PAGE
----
guest post by Natalie Honan
Starting medical school, I thought I was entering a field where there was always a right answer: one correct multiple choice option, one specific shape of cell to look for under the microscope, or one certain tried-and-true treatment for most ailments I’d encounter. With lectures focused on basic science, I memorized the protocol for every problem. In the beginning, I didn’t see much of a place for creativity in medical school.
One pandemic, a virtual school year, a handful of major world events, and the first half of my medical training behind me, I was about to start my first official rotation. I was so excited to finally be seeing patients on my own and to actually get to participate in their care. Eighteen years of school had prepared me to identify the one right answer that would solve all my patients’ problems. Imagine my surprise when I realized that this was not the case…
It turned out real life medicine is much messier than a single right answer. A real patient’s history is often much more complicated than the scenarios I studied my first two years of medical school. The hypothetical patients from my practice questions supplied me with buzzwords and clinical pearls, leading me to the solution. In reality, some coughs sound “barky”, but are not croup; and sometimes, the Lupus “butterfly rash” you swear you’ve seen in a photograph of a hundred times is just a sunburn; and not everyone is relieved by “reassurance.” And as wonderful as it was to be around people again, humans can be tricky.
This was made painfully clear when a life-saving vaccine was created in an incredible scientific effort, one that would effectively bring the world back to life. We finally had an answer, some protection against this virus that has already taken so much from communities across the globe.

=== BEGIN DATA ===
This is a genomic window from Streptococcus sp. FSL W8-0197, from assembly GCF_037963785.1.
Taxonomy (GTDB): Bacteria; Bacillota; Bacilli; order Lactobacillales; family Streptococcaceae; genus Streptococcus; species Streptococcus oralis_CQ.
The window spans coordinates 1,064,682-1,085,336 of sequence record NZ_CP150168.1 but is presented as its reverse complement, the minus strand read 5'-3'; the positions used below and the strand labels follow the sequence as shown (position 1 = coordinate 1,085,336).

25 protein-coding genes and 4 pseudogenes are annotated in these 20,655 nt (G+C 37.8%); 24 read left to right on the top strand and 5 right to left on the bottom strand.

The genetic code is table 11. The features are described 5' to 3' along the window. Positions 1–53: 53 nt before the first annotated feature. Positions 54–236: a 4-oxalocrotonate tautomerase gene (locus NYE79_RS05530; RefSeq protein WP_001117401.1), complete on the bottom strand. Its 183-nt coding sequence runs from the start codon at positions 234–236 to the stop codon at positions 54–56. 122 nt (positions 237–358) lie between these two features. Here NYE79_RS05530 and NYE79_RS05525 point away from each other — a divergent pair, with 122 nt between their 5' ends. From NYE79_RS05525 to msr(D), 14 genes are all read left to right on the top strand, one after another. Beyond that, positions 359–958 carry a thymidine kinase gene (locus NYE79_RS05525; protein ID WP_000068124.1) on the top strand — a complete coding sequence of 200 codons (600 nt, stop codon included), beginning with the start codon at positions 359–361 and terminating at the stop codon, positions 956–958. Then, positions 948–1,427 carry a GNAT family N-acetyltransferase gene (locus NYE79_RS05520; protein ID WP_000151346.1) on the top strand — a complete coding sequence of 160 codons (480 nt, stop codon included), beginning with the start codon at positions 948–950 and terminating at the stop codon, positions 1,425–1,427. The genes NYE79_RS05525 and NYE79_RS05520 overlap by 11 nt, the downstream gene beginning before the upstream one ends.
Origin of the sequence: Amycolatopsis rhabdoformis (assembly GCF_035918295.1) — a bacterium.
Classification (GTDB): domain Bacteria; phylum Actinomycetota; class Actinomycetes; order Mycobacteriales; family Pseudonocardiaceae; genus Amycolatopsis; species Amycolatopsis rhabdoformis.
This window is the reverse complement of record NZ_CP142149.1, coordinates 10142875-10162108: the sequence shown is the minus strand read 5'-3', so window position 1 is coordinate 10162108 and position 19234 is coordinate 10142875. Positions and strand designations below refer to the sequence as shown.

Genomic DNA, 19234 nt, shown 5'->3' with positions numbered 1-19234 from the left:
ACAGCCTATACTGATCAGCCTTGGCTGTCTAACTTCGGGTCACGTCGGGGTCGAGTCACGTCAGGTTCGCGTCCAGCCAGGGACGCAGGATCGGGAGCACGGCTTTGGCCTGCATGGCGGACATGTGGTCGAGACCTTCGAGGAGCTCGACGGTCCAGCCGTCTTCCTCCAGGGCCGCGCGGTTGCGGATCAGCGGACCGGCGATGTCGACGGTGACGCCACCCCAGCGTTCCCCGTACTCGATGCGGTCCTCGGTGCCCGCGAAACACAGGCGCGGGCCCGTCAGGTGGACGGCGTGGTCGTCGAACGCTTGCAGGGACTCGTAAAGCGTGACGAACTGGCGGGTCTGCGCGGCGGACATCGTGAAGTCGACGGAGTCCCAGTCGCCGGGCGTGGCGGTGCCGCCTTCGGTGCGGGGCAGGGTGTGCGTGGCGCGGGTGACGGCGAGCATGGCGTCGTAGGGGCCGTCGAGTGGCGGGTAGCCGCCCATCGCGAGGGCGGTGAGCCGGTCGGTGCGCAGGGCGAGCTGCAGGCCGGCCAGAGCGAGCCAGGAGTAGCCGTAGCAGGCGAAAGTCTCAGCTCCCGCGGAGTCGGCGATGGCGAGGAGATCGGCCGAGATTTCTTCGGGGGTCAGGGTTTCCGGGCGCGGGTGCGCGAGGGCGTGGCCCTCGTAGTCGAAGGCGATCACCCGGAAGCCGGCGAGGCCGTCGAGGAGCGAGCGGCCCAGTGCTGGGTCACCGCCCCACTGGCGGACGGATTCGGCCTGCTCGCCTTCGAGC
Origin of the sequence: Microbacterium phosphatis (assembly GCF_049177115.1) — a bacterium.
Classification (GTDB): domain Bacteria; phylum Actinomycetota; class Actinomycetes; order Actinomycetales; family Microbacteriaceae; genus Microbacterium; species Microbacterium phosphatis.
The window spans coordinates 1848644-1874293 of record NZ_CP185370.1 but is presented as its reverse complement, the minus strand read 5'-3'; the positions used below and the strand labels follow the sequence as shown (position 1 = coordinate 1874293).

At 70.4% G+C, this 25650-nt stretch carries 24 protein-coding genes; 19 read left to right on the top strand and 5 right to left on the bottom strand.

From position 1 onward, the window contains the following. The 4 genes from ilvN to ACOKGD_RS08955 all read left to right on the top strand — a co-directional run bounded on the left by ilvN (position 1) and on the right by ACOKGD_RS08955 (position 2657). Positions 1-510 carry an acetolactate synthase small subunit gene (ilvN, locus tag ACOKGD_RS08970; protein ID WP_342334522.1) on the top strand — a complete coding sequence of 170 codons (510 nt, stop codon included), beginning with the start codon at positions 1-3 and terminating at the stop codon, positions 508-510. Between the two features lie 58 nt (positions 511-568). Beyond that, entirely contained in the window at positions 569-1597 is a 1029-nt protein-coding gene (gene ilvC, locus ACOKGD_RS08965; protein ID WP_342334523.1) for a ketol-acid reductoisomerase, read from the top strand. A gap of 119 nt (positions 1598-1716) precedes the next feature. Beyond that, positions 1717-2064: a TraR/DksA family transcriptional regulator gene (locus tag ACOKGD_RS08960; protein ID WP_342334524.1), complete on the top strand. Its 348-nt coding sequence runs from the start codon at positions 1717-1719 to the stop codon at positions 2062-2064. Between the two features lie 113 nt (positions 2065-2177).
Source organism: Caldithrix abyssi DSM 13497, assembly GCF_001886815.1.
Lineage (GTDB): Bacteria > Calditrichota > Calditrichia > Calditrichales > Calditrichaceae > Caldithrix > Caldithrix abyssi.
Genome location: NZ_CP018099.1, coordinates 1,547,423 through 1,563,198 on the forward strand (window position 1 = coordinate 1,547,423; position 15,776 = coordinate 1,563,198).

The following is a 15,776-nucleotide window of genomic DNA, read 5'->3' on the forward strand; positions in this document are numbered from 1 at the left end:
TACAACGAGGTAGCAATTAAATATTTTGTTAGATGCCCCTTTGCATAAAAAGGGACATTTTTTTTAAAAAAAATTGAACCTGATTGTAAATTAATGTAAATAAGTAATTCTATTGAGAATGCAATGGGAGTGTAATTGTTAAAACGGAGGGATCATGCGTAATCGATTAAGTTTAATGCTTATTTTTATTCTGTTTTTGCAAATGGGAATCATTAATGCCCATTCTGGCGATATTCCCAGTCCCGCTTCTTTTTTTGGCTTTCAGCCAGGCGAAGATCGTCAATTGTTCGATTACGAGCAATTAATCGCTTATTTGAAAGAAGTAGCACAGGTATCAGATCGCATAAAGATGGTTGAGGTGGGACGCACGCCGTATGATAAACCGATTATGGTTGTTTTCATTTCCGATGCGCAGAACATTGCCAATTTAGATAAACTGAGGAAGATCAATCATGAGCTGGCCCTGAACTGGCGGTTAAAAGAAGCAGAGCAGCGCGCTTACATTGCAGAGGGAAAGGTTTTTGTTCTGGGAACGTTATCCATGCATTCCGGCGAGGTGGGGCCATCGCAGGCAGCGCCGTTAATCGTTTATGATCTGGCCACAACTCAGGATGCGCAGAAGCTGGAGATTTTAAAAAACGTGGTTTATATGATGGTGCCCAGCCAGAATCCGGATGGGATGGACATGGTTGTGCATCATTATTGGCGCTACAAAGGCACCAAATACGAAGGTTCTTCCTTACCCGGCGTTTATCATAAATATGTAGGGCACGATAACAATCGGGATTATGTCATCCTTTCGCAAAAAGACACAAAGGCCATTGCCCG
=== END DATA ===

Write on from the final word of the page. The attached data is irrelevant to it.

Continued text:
At first, it was hard for me to imagine how someone could not be interested in the one right answer that we were so excited to offer them. But it wasn’t long before I started to see trends: fear, misinformation, entitlement, something “my neighbor said”, or “I saw on the news”, or “happened to my cousin’s friend.” Sometimes hesitation is justified, as our healthcare system has historically harmed people of color, particularly Black and Brown folks, as evidenced in worse outcomes of preventable disease and the pervasiveness of institutional racism in medicine.
The skills to discuss these difficult topics are not learned in a textbook and demand self-work to practice. I can’t help thinking back to conversations about the COVID vaccine with hesitant patients and wishing I’d said something else, but each misstep would help me organize my thoughts more constructively down the line. The way I approached this discussion would evolve the more I learned from patients, the more I observed experienced and compassionate physicians, and the more patience I had with myself. Eventually, it felt empowering to have the knowledge to set folks up to make good decisions about their health, and even more empowering to share that information with patients, who could share it with their loved ones and amongst their communities.
All this to say, these early experiences in my clinical rotations inspired my “vax-zine” titled, “Give the Shot a Shot”– a pocket sized guide to using science and empathy to address various forms of COVID vaccine hesitancy. A little reminder to myself that in medicine, there is usually more than one right answer. In its ideal form, the zine can be printed from a regular printer sized paper and folded into a booklet. But as this is 2021, I also made a copy that is more compatible with the world wide web, check it out!